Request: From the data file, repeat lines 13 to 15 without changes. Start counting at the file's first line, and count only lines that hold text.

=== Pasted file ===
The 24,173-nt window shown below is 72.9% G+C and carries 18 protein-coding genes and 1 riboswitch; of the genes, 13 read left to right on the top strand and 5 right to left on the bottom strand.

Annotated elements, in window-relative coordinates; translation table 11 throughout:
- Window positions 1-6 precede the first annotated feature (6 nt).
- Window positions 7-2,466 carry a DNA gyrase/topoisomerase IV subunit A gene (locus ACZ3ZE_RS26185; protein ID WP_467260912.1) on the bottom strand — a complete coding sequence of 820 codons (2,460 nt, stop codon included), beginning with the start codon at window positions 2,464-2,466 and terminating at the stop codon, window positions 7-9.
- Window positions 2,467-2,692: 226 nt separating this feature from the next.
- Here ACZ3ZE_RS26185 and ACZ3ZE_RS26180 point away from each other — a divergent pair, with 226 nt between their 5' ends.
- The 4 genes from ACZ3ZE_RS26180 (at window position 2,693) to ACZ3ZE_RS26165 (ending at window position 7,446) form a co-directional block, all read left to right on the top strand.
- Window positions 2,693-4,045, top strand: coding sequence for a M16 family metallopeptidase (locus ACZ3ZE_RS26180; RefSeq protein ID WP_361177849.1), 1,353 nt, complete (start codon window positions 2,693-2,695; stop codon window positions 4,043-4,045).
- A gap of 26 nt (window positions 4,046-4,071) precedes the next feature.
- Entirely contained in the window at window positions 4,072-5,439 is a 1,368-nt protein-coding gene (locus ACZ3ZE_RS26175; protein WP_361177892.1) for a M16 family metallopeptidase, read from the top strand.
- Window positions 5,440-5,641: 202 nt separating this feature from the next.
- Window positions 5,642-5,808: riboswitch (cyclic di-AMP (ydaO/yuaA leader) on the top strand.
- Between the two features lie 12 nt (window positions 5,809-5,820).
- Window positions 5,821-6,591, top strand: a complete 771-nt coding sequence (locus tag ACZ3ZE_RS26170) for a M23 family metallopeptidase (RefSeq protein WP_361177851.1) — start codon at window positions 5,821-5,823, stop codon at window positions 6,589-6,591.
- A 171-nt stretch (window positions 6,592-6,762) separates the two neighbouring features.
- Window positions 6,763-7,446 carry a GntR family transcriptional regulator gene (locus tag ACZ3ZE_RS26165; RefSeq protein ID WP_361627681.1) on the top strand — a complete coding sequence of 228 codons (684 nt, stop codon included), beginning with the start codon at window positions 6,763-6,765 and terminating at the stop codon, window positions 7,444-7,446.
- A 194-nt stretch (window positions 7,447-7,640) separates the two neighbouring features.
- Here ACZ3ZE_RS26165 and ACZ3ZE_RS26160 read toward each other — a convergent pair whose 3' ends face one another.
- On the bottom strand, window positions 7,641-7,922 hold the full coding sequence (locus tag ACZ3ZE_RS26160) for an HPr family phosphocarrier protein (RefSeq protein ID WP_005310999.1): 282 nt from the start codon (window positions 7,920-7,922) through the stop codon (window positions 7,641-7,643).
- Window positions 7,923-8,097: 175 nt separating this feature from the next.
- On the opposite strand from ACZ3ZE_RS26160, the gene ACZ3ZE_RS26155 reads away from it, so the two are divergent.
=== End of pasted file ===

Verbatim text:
- Between the two features lie 12 nt (window positions 5,809-5,820).
- Window positions 5,821-6,591, top strand: a complete 771-nt coding sequence (locus tag ACZ3ZE_RS26170) for a M23 family metallopeptidase (RefSeq protein WP_361177851.1) — start codon at window positions 5,821-5,823, stop codon at window positions 6,589-6,591.
- A 171-nt stretch (window positions 6,592-6,762) separates the two neighbouring features.